FAQ

Some common questions

Question 1

Is there evidence of the efficacy of Chinese medicine?

In addition to 2000 years of well-documented clinical observation, contemporary research constantly confirms the efficacy of Chinese medicine in many areas, including the use of MRI scans to demonstrate the effect on the brain of acupuncture located on various parts of the body. The World health Organisation recognises a wide range of conditions treated by acupuncture. International research has shown that acupuncture increases the success of IVF, and that Chinese herbal medicine achieves better results for female fertility than Western medicine treatment.


Question 2

What methods are used?

Following a thorough and comprehensive assessment, and after discussion with the patient, herbs and/or acupuncture, guasha (scraping), moxibustion (warming) or tuina (Chinese remedial massage) are used as appropriate. No endangered species, either plants or animals are used.


Question 3

How long is a course of treatment?

The length of treatment is very much dependent on the length of time the problem has persisted, the individual constitution of the patient, and compliance with treatment advice. Simple acute illnesses like the common cold may require 1-3 days of herbs, whilst chronic disease can take weeks or months.


Question 4

Are there side effects?

The effects of Chinese medicine are positive rather than negative. It is only in rare cases that an individual might have a sensitivity to herbs. Even in individuals with food sensitivities however, Chinese herbs are well tolerated.


Question 5

What about the safety and ethics of herbal products?

At Maru Clinic only top quality refined herbal granules are used, which undergo a strict quality control process from the time of planting (including soil selection), and are rigorously tested for contaminants and for efficacy. They are safer than high quality drinking water.  No endangered species, either plants or animals, are used.


Question 6

How long does a consultation last?

The initial consultation includes a comprehensive assessment and the first treatment. This takes up to 90 minutes. Follow-up consultations generally take 40-60 minutes.


Question 7

Is Chinese medicine safe?

In the hands of a registered Chinese medicine practitioner who has completed a bachelor degree in Chinese medicine, safety is assured. Many who use acupuncture or Chinese herbs do not have the qualifications required to be registered with the Chinese Medicine Board as an acupuncturist or Chinese herbalist, and may just have completed a short course, a few weekends , or a few lectures as part of another course of study.


Question 8

Is acupuncture painful?

Unfortunately, the word ‘needle’ is associated with a hypodermic syringe, which is hollow and has an angled cutting edge for the purpose of injecting substances into the muscles or veins. Acupuncture needles, on the other hand, are fine and flexible and approximately 10th the diameter of a hypodermic syringe. In most cases insertion causes no discomfort, and rather than a ‘stabbing sensation’ there will be a sensation of distension or pressure.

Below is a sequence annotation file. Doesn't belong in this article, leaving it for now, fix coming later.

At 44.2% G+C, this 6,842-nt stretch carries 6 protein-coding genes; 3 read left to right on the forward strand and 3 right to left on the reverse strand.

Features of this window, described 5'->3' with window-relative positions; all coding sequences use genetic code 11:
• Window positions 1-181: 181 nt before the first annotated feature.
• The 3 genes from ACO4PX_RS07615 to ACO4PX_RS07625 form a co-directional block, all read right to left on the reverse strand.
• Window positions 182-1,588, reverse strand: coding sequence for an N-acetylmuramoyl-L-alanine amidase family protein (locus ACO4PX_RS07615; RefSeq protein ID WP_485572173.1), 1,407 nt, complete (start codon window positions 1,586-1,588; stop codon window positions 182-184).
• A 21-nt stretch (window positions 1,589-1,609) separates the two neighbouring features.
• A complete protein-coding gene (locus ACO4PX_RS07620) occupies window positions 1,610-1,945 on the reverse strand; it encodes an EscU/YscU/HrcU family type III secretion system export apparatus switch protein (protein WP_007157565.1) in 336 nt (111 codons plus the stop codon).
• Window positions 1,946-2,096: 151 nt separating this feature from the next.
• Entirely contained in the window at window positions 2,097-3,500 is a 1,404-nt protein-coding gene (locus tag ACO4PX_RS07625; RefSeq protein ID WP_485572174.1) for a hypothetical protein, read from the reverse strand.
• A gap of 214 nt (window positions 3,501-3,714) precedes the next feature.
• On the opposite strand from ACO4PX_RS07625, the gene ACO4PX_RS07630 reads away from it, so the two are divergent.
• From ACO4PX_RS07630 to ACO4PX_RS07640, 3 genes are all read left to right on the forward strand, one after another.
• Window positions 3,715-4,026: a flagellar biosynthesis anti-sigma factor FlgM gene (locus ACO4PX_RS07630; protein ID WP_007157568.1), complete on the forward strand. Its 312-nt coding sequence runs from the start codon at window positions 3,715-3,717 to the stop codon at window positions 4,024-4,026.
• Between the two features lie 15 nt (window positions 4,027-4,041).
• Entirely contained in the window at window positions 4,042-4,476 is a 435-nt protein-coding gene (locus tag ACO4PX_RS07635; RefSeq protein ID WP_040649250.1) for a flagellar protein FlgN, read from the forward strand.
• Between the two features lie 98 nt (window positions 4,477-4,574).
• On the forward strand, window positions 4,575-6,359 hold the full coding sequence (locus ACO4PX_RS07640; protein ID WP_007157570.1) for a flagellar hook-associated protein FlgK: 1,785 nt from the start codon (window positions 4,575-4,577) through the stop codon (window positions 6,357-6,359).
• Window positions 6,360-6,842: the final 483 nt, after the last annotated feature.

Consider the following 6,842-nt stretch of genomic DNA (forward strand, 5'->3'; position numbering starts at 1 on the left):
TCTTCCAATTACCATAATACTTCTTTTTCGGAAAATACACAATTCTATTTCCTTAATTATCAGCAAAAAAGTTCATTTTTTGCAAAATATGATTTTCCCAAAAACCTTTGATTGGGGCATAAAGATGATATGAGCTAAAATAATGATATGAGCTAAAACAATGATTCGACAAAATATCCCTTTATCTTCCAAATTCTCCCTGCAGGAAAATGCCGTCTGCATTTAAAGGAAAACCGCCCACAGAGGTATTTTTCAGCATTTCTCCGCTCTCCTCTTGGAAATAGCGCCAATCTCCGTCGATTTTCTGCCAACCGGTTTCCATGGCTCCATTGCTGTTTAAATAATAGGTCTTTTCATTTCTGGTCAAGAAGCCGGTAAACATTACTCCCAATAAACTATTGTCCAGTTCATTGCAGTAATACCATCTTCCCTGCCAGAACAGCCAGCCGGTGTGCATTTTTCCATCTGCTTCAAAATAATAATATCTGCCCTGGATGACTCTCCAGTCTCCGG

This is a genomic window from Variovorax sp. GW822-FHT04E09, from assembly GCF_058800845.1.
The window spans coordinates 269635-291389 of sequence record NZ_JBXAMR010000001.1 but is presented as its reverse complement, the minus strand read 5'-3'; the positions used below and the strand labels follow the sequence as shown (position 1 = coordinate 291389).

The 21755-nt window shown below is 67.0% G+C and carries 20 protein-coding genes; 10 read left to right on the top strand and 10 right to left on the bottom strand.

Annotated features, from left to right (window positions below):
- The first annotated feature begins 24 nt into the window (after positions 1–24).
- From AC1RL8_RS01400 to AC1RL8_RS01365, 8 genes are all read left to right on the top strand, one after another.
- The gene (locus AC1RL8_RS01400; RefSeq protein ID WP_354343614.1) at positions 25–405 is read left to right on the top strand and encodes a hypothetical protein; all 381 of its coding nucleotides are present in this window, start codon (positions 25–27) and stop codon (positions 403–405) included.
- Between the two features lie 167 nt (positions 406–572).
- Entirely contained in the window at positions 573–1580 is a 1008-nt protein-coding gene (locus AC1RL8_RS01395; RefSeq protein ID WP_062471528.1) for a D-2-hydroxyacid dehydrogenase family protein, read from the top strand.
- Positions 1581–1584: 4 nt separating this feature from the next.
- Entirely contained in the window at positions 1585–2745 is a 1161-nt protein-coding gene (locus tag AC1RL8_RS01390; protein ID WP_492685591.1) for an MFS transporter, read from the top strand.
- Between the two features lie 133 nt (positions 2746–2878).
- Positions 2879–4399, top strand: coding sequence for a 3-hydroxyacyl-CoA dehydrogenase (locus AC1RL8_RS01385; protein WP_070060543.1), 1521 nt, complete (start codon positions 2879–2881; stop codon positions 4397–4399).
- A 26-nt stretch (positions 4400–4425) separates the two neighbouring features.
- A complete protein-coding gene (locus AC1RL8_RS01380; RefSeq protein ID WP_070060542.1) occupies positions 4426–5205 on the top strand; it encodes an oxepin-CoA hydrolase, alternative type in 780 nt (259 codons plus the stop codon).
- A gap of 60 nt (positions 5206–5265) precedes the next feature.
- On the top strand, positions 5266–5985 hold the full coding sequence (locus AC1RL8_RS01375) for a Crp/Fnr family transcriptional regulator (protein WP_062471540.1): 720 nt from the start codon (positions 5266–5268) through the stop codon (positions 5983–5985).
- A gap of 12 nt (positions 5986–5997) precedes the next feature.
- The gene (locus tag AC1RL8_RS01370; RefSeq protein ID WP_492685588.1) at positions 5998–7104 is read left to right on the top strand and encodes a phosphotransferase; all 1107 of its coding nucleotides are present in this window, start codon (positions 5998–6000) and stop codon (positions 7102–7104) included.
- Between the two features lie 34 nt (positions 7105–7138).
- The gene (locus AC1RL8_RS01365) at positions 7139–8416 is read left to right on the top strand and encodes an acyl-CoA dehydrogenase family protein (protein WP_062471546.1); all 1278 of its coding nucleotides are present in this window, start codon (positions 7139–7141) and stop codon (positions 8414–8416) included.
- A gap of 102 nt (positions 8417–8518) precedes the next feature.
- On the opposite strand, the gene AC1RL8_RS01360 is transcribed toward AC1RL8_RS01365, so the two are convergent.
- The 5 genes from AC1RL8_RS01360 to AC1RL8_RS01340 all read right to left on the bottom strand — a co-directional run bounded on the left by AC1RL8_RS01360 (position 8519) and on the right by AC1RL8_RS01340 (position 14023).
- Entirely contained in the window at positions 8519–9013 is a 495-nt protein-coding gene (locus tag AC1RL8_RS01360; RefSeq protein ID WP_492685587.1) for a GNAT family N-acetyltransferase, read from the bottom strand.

Question 9

What disorders are treated?

Chinese medicine treats the cause of illness – the constitutional pattern which has allowed the illness to arise. We treat the pattern, not the disease. For this reason, two people with asthma may be treated differently while 2 patients with different complaints may be treated similarly. Because the underlying pattern which causes the disease is treated, most complaints respond to Chinese medicine. Even in terminal disease treatment has been shown to reduce the relapse, increase the incidence of remission, and at the very least, to improve the quality of life.


Question 10

What is the practitioner’s level of qualifications, knowledge and experience?

Robin completed 5 years full-time study in Chinese medicine then undertook further studies and internships in China, focusing on gynaecology and paediatrics. She has lectured in the major Victorian universities and colleges, and is a published author of texts on gynaecology and obstetrics, and classic literature of Chinese medicine. She has a private practice in Melbourne and is the trusted family physician of many. She is highly experienced in the area of women’s health and fertility, cares for women throughout pregnancy, and attends both home and hospital births.

Robin has extensive experience successfully treating most of the problems that can plague women: Pre-menstrual symptoms, Menstrual pain, irregular menstruation, excessive menstruation, cervical dysplasia, conception difficulties, morning sickness, post-partum haemorrhage, postnatal depression, lactation problems are all treated with excellent results. Chinese medicine also gets excellent results with men suffering energy or digestive problems, headaches, stress or low tolerance of frustration.